Newsletter #486 – Rethinking Career Direction

What do long term employees do when their careers collapse because their companies fold? What about business people, pastors or professionals who are shunted into retirement whether or not they want to go? Similar questions face new graduates who can’t find work in the careers for which they spent years and a fortune getting prepared. “What am I supposed to do [now]?”  is an article in  Relevant magazine (July/August 2012) focusing on looking into the future in times of career re-evaluation. The May/June 2012 issue discusses ways to find and live out one’s calling. At times most of us face the challenges of selecting a career path, finding a job, adapting to vocational disappointments or rethinking one’s calling. Here are observations adapted from the Relevant articles.

  • The workplace is changing. No longer can one graduate, get a job, stay there for life, then retire. More often we  change jobs and careers often. Many younger people don’t care about company loyalty or climbing corporate latters. One survey found 97% of Generation Y workers prefer work that lets them impact the world and find fulfillment; 72% of college students want to be entrepreneurs. Younger workers value freedom, independence and relationships more than recognition, titles and promotions.
  • The challenge for career seekers is to answer questions like What was I born to do? How do I know? What do I love doing? What am I compelled to do? What do I do well? What kinds of people do I like to be with? Who do I admire and why? What in my past has been successful and apparently God-blessed? How would I like to be remembered?  These are in the question-arsenal of most career coaches and counselors.
  • Ponder where God is at work in the world and consider where you might fit.
  • Find out what your friends think you are cut out to do.
  • Realize that finding and fulfilling your calling may be difficult in changing and tough economic times. Keep your eyes open for change but keep doing  your present work well and in ways that build people and honor God (Col. 3:23).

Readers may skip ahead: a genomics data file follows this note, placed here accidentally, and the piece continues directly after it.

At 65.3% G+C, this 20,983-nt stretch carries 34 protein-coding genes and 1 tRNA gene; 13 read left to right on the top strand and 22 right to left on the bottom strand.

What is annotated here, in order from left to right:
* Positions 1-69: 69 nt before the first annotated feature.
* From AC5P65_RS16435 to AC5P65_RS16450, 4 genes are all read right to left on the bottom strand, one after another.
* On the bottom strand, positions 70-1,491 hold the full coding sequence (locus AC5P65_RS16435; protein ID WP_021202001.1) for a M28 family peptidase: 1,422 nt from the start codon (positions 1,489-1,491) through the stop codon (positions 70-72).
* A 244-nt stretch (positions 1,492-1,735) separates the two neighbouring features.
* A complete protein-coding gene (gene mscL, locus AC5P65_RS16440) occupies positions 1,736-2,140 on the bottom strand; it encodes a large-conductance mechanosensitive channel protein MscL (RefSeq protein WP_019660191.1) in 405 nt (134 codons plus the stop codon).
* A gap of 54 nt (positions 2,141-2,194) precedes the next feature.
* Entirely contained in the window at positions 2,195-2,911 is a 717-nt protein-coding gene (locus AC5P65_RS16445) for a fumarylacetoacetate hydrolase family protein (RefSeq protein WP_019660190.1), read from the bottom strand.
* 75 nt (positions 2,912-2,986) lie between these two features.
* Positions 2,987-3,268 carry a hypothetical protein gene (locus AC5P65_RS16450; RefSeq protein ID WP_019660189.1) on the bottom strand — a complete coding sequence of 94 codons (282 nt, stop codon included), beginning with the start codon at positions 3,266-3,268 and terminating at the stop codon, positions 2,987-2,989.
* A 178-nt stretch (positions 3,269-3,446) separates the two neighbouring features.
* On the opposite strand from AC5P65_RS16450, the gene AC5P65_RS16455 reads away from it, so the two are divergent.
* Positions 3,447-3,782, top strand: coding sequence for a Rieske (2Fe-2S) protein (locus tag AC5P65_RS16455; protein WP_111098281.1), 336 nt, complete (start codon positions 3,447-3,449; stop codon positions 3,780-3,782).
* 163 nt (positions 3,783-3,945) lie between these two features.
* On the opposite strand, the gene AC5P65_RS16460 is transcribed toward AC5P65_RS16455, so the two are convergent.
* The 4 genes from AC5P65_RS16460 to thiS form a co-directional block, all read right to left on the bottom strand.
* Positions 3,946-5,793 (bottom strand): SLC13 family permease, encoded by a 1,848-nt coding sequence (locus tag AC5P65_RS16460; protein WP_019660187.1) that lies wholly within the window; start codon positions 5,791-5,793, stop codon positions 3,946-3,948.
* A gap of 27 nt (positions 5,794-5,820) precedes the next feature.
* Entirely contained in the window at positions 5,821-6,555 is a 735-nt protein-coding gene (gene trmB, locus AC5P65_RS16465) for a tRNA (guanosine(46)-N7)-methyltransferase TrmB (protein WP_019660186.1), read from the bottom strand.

• Learn from others who have struggled with their careers and calling, especially in times of change. If you are such a person please comment so others can benefit from your experiences.


  1. “Keep doing your present work well and in ways that build people and honor God.”

    The changes in the work place you describe find a parallel in the church for those who have discovered New Testament-style freedom in their worship and relational, spiritual communities.

    Acts 2:42-47 and 1 Corinthians 14:24-26 are not very hard to experience where restrictive, denominational authority structures and traditional, ecclesial offices can be avoided.

    I look forwards eagerly to every on Gary’s People Builders Blog postings!


    1. Thanks Galen. I appreciate the ways in which you remind me of the scriptures and how a lot of this stuff applies to the church. I agree with your observation about “restrictive, denominational authority structures and traditional ecclesiastical offices” although thankfully my wife and I have been able to avoid that.


  2. Great topic and one I grapple with as a Christian Career Coach! Dr. Terry Walling says, “Transitions are the process that God uses to move us from where we are to where HE wants us to be!” One key is to get godly input to assist you in hearing His direction in the midst of the noise created by change. Discovering gifting, clarifying call and taking steps of faith to find and enter that “place” God has prepared should be the top priority of all of us, not just those in transition. Becoming the person that He created you to be is a transforming process. Sometimes painful and slow, but so worth the effort to reach! Godspeed to all in that land in between!


Leave a Reply

Fill in your details below or click an icon to log in: Logo

You are commenting using your account. Log Out /  Change )

Google+ photo

You are commenting using your Google+ account. Log Out /  Change )

Twitter picture

You are commenting using your Twitter account. Log Out /  Change )

Facebook photo

You are commenting using your Facebook account. Log Out /  Change )


Connecting to %s